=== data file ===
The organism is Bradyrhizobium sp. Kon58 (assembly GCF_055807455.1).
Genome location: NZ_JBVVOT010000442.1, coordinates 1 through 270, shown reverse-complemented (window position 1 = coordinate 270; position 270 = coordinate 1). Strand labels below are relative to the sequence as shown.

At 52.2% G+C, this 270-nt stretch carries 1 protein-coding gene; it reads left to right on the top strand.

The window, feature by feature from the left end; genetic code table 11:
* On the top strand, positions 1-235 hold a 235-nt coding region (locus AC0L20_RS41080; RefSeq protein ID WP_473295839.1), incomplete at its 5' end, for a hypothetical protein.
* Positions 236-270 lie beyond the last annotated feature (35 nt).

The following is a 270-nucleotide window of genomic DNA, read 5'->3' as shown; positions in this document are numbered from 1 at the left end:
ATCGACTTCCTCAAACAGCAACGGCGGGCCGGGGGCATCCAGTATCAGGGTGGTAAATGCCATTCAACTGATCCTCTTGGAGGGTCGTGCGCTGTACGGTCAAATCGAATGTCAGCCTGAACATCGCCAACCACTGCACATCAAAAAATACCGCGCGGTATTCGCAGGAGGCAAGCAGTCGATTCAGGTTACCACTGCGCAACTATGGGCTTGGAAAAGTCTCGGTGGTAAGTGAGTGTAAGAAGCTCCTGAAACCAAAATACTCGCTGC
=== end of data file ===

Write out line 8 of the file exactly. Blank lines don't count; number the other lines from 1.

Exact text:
ATCGACTTCCTCAAACAGCAACGGCGGGCCGGGGGCATCCAGTATCAGGGTGGTAAATGCCATTCAACTGATCCTCTTGGAGGGTCGTGCGCTGTACGGTCAAATCGAATGTCAGCCTGAACATCGCCAACCACTGCACATCAAAAAATACCGCGCGGTATTCGCAGGAGGCAAGCAGTCGATTCAGGTTACCACTGCGCAACTATGGGCTTGGAAAAGTCTCGGTGGTAAGTGAGTGTAAGAAGCTCCTGAAACCAAAATACTCGCTGC